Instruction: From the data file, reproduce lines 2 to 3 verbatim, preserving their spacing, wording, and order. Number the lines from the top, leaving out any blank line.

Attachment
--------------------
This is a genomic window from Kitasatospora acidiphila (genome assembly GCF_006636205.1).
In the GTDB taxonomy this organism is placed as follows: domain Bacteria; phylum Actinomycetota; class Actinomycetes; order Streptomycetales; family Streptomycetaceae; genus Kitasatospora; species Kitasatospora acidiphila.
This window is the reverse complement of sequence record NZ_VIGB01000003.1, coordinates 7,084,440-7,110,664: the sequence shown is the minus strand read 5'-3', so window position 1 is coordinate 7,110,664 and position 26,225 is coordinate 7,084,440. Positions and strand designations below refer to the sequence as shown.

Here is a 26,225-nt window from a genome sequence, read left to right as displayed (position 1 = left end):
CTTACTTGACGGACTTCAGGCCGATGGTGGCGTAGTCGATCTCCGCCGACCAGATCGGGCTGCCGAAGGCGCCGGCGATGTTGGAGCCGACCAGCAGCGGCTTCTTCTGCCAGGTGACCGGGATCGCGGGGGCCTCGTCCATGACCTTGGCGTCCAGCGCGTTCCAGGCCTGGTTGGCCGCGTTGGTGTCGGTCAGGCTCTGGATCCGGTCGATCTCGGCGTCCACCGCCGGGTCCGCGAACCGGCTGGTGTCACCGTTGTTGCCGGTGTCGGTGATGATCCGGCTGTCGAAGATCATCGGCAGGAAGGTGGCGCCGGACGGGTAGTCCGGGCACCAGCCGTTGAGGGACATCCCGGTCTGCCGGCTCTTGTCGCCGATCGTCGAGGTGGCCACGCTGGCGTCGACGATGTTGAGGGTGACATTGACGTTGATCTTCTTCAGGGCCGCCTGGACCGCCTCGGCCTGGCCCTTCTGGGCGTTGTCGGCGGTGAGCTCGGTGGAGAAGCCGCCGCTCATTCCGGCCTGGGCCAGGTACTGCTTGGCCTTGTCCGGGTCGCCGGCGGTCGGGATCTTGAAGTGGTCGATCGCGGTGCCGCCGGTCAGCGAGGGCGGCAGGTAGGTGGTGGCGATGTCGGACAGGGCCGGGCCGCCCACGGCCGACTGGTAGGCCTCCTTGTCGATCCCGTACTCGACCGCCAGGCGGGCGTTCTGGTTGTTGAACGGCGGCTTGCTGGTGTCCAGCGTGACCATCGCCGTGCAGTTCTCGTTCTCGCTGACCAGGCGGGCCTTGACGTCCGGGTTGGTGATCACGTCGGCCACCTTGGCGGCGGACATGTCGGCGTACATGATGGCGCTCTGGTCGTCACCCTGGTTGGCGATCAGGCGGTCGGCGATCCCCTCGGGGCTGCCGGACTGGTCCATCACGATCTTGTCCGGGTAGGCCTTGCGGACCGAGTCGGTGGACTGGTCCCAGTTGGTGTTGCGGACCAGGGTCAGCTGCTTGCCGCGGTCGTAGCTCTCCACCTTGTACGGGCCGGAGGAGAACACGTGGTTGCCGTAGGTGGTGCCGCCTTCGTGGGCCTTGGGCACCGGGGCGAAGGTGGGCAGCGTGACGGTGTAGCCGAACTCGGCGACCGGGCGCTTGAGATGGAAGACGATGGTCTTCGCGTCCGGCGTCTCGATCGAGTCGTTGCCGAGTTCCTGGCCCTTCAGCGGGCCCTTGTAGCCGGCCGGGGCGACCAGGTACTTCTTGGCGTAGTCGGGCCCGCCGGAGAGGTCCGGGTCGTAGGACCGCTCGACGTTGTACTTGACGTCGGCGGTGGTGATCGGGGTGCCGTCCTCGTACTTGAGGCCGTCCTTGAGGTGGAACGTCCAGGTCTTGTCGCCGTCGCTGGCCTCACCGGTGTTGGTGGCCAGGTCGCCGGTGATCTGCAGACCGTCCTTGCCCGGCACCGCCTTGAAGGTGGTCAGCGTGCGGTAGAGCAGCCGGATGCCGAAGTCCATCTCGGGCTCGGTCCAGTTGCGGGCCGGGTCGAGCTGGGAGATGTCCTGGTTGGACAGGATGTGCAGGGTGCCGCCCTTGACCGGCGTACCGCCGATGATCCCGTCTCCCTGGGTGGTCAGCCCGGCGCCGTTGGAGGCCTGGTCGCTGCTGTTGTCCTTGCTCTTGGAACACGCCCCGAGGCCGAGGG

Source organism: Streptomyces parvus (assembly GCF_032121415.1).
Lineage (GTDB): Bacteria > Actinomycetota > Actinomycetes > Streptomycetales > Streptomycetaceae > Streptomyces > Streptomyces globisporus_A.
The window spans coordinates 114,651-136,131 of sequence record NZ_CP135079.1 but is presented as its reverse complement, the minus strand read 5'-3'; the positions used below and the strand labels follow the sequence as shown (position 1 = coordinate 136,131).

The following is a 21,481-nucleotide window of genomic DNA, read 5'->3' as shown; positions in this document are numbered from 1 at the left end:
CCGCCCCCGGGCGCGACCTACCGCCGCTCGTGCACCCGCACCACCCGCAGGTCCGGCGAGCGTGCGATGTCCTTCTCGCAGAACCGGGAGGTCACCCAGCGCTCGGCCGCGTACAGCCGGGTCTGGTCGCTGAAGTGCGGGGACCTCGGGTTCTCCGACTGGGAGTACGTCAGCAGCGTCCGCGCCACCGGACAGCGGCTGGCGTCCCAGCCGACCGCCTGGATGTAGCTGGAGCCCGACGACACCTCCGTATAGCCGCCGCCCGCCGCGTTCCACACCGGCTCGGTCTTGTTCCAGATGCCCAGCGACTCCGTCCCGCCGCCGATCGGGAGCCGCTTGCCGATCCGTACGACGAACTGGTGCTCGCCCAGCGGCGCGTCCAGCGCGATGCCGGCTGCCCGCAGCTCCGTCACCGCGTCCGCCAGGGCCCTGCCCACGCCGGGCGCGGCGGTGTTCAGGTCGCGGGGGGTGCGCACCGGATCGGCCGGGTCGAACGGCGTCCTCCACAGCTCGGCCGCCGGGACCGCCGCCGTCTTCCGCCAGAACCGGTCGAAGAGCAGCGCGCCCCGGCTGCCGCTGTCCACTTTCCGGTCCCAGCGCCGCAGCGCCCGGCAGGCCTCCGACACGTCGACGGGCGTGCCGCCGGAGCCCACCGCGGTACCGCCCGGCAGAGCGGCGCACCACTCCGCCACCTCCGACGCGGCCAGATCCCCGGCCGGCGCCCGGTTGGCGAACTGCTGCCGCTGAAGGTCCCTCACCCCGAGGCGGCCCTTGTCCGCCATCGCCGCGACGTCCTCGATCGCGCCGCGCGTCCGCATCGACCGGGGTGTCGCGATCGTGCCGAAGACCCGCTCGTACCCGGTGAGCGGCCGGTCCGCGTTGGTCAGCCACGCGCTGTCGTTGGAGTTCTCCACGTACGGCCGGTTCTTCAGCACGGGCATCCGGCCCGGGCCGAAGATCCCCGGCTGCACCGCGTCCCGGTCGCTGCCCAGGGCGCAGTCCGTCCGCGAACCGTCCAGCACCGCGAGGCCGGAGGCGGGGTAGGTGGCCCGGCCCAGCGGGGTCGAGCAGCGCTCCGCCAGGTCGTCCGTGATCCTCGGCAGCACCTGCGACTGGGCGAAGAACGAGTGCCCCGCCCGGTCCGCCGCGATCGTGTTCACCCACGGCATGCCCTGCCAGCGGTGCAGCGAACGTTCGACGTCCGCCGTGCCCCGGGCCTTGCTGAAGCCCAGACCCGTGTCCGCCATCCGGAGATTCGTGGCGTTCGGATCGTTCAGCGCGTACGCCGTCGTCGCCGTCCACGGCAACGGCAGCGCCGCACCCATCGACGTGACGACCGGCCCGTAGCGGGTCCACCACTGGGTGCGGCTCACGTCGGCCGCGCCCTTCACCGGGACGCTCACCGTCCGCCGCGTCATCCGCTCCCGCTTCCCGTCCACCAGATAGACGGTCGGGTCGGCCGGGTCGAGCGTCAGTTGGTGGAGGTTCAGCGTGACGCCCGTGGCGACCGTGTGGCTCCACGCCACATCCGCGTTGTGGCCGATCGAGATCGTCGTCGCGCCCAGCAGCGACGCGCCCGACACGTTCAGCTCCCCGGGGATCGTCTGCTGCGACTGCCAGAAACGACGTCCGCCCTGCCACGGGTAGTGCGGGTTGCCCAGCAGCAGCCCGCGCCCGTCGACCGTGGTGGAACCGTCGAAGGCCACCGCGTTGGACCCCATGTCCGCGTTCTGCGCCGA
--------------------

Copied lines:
In the GTDB taxonomy this organism is placed as follows: domain Bacteria; phylum Actinomycetota; class Actinomycetes; order Streptomycetales; family Streptomycetaceae; genus Kitasatospora; species Kitasatospora acidiphila.
This window is the reverse complement of sequence record NZ_VIGB01000003.1, coordinates 7,084,440-7,110,664: the sequence shown is the minus strand read 5'-3', so window position 1 is coordinate 7,110,664 and position 26,225 is coordinate 7,084,440. Positions and strand designations below refer to the sequence as shown.